TNB Night Owl – Benton, Illinois 1963

The old Franklin County Jail, located at 209 W. Main Street (Illinois Route 14) in Benton,  Illinois, United States. Built in 1906, it is listed on the National Register of Historic Places, and is now a museum.

The brothers had been working hard for months and needed a break. It was already September. Summer was about over and Fall was fast approaching. They knew the hectic pace would continue, or possibly even increase. They decided to take a two week vacation while they still could.

Peter and George chose to go visit their sister, Louise, who had moved to Benton several months earlier. She and her husband, a mining engineer, had come to southern Illinois because the coal industry there was hiring and paying well. It was a quiet little town of about 7,000 people and the perfect place to just relax for a little while.

By all accounts, the boys enjoyed themselves while they were there; they watched a small town parade, camped at Garden of the Gods in nearby Shawnee National Forest, played Bocce Ball, went to a drive-in movie and to an A&W Root Beer drive-in hamburger stand (complete with roller-skating car hops). Everywhere they went they met a bunch of friendly and polite people.

George, from a big city on the coast, was 20-years-old and the youngest. He stood out in a crowd – at least he did in conservative, rural, southern Illinois. It’s not that he wanted to attract attention. He was a bit of an introvert and didn’t like to say much. He just looked different to the locals, who were clean-cut, hard-working types. It was 1963; long shaggy hair and blue jeans with a hole in the knee would not be a common sight in the heartland for a few more years. Two teenagers who had met George that September later remarked that they figured he was poor and couldn’t even afford a haircut.

Louise introduced George to Gabe McCarty, who had something in common with George – they both played in a band. Gabe played bass guitar and sang lead in a popular local band called The Four Vests. They hit it off and got together for a few jam sessions. With Louise’s encouragement, George was invited to join The Four Vests onstage at one of their regular VFW hall performances, where they played country music standards (which was George’s preference).

Gabe took George to a music store in Mt. Vernon, the closest one to Benton, where George found a Rickenbacher 420 that he had to have. It was flame red, and George asked the music store owner to paint it black to match one used by his fellow band member. He paid $400 for that guitar, a lot of money in 1963. It later sold at auction for something like $650,000!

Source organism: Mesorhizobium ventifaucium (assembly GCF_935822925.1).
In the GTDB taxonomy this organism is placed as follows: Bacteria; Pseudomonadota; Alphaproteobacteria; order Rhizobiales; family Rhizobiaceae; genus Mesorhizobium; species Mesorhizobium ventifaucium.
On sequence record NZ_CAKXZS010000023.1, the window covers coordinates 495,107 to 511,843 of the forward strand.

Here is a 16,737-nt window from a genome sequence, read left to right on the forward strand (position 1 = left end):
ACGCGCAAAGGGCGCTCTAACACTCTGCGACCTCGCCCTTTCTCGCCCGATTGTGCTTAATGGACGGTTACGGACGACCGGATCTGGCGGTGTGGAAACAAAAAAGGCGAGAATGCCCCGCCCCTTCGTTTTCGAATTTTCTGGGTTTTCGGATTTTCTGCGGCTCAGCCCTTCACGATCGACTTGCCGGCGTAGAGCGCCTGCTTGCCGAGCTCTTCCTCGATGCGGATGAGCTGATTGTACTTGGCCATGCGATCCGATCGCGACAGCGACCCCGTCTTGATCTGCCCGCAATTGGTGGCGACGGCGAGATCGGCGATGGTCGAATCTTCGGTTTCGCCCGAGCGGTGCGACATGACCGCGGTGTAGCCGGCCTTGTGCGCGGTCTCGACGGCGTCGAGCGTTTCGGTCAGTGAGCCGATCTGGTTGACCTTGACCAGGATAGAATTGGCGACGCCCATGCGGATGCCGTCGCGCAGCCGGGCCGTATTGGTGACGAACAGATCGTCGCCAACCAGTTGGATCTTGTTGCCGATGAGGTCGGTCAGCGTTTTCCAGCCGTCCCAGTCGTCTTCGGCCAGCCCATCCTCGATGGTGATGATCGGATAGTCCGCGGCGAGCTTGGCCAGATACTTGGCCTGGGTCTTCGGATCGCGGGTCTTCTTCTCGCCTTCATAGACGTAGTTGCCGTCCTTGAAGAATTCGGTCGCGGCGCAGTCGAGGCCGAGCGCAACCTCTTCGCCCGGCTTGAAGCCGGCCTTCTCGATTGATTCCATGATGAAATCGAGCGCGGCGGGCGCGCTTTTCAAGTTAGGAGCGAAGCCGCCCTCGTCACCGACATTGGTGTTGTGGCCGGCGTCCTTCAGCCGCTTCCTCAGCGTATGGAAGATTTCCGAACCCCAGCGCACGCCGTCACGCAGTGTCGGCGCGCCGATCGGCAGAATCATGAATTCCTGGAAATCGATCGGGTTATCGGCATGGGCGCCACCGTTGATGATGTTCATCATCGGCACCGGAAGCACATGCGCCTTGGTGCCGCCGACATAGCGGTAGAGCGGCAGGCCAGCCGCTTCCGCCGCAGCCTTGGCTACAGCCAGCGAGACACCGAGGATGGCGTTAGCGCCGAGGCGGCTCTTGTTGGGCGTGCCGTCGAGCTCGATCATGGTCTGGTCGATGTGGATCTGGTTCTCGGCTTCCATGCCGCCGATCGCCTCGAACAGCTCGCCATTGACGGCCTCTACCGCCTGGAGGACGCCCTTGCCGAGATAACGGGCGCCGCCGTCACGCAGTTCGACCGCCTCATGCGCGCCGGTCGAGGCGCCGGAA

George bought several records at local shops while in Illinois, including a copy of James Ray’s single Got My Mind Set On You, which George covered with his own version in 1987.


Now that you know who George was, a word or two of explanation is in order. While it was George’s older brother Peter Harrison that went with him to visit their sister in Illinois, the ‘brothers’ deceptively referred to in the first paragraph were fellow band members John, Paul, and Ringo. John took his two week vacation in Paris, while Paul and Ringo went to Greece. The coastal city George was from was Liverpool, UK, and the name of his band back home was, of course, The Beatles. The old Franklin County Jail, which is now a museum, has several artifacts directly related to George’s visit on display.

That September 1963 trip was the first time a member of the Beatles performed on stage in America, at a VFW hall, no less. It was also the first time a Beatle was interviewed in America. Marcia Schafer, a teenager who hosted a weekly radio show for teens on WFRX had George on as a guest and played two Beatles records that were already hit singles in the UK, She Loves You and From Me to You. Like everyone else in Illinois at that time, she had no idea who he was or how big a celebrity he was about to be.

In February 1964, The Beatles were introduced to America on The Ed Sullivan Show. George’s experience visiting the United States the second time around was, to phrase it in mild understatement, wildly different than his first visit when no one knew who he was. If the biographical accounts are accurate, George, the quiet Beatle, preferred it that way.

Question of the night: Which is your favorite Beatle?

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About Richard Doud 622 Articles
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